Try being honest to yourself. You were suckered by the change and hope flim-flam. You got George W. Obama instead.
 
Jul 9, 2009
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BroDeal said:
Obama never even tried. People within his own administration have decried Obama's aversion to dealing with the nitty-gritty horse trading and politicking that is required to push bills through the legislature. That has become Biden's job because Obama feels it is beneath him.
Hold on, I thought this was the guy that Repubs decried because he came from old time Chicago politics.:rolleyes:
 
Mar 18, 2009
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Hugh Januss said:
Hold on, I thought this was the guy that Repubs decried because he came from old time Chicago politics.:rolleyes:
I guess being a community organizers that reads a speech well does not prepare one for pushing laws through Congress. Who would have thought?

The funny thing about this is wingnuts painting Obama as the bogeyman when he has turned out to be utterly incompetent at fulfilling any of his campaign rhetoric.
 
Apr 20, 2009
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Scott SoCal said:
Like Greece? Italy? Spain? Portugal? Ireland? France?

It's not too hard... just too often wrong-headed.
and still the citizens of those countries have higher median wealth than the US and all of the services that it is just too hard for americans to get, all while carrying less debt per capita than the US. Even though their citizens may be taxed higher than the US, this certainly implies that whatever their governments are doing, they are creating more opportunity for their citizens to generate wealth than the US and at the same time getting affordable health care, reasonable paid vacation time and a decent pension when they retire.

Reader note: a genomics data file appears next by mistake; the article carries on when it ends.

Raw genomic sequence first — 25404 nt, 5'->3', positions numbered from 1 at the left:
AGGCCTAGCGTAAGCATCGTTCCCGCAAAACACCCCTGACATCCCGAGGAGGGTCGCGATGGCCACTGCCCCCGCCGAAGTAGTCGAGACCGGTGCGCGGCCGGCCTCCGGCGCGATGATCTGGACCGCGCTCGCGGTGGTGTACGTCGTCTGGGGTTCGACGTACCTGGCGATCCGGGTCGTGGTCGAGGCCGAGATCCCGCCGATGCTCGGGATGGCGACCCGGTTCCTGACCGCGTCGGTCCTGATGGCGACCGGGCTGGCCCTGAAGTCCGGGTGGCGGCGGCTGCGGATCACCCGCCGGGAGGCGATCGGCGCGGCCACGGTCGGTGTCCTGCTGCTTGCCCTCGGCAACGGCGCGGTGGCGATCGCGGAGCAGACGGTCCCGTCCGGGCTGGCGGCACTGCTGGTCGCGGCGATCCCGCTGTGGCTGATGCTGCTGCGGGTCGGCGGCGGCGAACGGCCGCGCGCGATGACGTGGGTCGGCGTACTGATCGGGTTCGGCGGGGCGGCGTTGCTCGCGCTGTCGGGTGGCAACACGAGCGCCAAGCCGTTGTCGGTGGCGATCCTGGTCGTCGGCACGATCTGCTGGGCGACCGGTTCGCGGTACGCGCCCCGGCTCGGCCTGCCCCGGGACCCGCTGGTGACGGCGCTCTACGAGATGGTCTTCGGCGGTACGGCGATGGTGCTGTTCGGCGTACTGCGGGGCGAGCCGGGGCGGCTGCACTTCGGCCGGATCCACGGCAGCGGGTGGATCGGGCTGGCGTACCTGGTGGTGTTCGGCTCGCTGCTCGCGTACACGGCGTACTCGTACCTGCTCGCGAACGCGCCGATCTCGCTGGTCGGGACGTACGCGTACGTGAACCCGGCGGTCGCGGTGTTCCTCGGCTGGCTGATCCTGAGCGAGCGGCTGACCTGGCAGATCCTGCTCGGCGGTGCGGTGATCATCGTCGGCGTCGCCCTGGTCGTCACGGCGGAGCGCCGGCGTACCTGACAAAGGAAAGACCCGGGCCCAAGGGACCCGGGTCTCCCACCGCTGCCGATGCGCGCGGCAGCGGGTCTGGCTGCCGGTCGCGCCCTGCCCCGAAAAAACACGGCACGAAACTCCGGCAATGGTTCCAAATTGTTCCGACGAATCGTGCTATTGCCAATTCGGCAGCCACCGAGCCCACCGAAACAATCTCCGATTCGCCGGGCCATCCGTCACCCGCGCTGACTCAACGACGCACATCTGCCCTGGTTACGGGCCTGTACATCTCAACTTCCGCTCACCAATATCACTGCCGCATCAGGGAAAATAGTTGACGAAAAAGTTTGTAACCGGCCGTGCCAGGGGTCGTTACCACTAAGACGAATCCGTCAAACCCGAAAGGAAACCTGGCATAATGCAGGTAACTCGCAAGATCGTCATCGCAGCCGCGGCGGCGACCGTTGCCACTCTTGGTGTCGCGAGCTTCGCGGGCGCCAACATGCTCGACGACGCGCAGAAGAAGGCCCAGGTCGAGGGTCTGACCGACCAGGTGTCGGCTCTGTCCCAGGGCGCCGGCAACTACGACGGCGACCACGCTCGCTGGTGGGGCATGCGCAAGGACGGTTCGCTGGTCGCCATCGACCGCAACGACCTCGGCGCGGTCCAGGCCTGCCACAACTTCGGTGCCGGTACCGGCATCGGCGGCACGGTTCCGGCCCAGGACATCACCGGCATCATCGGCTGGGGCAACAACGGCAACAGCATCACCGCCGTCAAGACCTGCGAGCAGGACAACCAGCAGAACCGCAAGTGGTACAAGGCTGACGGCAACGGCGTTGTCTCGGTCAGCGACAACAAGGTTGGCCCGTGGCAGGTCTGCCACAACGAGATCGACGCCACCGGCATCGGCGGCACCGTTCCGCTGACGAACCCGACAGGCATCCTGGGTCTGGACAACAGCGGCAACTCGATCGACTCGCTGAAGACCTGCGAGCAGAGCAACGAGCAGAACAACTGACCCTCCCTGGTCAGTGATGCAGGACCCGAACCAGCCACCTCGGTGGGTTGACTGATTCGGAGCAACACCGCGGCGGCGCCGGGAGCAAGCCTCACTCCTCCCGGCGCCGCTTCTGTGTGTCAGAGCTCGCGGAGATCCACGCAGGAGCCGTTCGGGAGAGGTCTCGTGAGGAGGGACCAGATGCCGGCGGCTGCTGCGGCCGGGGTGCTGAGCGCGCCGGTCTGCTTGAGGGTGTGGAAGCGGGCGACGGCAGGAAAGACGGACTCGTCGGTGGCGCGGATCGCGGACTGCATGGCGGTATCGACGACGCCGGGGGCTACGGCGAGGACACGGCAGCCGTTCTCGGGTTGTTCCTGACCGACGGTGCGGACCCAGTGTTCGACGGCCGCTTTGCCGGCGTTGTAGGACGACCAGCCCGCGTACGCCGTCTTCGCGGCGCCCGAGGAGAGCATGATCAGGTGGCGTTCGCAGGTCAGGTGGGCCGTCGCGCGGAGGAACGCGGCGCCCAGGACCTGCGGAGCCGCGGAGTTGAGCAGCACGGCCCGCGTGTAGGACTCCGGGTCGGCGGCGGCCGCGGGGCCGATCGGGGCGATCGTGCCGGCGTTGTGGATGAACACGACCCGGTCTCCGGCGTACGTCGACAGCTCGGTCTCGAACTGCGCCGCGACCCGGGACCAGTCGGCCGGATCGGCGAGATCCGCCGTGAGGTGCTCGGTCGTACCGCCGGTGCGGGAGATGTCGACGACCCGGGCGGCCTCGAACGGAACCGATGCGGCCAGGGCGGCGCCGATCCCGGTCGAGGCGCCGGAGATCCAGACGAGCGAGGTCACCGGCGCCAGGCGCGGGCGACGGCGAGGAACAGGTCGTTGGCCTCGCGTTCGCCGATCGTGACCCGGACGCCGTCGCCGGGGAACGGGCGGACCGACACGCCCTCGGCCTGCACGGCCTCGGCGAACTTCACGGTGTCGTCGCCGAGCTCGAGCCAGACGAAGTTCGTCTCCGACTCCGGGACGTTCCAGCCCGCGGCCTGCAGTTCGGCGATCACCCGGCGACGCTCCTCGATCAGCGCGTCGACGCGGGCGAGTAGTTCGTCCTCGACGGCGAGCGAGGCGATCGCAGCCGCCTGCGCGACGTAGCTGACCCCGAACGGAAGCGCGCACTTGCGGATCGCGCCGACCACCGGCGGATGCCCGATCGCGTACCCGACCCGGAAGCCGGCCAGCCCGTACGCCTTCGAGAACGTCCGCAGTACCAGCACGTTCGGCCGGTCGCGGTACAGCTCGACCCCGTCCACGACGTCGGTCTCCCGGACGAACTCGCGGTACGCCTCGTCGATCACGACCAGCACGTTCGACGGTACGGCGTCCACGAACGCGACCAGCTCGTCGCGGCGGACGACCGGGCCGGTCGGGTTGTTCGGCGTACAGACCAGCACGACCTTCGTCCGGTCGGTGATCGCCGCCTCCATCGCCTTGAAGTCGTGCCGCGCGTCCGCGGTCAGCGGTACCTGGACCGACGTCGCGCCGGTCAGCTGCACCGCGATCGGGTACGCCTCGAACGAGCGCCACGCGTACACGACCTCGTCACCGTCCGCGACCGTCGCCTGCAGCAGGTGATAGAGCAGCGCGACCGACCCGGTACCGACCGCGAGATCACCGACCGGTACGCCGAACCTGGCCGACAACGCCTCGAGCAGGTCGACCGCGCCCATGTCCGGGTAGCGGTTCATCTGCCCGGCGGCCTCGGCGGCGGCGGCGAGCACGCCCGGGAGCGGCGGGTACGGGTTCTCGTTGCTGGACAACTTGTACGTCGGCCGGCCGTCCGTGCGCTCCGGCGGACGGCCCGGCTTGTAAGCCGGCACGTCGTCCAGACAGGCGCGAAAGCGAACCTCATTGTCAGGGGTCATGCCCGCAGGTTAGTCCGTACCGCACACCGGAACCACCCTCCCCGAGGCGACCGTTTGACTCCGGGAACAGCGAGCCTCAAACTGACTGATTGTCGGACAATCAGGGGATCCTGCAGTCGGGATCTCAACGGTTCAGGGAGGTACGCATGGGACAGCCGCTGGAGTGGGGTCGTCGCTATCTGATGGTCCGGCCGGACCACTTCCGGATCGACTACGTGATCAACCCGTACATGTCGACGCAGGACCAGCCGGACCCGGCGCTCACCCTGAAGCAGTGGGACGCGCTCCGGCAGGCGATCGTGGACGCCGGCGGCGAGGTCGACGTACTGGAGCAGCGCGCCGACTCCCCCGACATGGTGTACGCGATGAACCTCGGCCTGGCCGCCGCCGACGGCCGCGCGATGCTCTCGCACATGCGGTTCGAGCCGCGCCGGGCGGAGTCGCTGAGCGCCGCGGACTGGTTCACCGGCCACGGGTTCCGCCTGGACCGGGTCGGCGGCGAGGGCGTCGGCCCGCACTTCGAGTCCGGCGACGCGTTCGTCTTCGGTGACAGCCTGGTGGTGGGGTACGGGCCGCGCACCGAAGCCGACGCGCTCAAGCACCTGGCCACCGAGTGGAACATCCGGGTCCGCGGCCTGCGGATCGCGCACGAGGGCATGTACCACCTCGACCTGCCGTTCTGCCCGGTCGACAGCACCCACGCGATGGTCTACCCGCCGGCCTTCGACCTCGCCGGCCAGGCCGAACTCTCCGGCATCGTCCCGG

to be sure those countries have economic problems, but there are other contributing factors, such as the currency union, that exacerbate their woes.

a slight digression: there has been some interesting behavioral research recently on perception of wealth and status. (i'll try to dig up links later, but i'm sure if anyone is interested they would be easy to find).

the gist of what researchers are finding is people's perception of their wealth has little to do with what they can afford and more to do with what they can afford relative to others around them. for example, even though a doctor making $250,000 a year is comfortable, his neighbors are hedge fund managers and their wealth increased enormously, so the doctor feels poorer, even though his buying power is unchanged or even increases.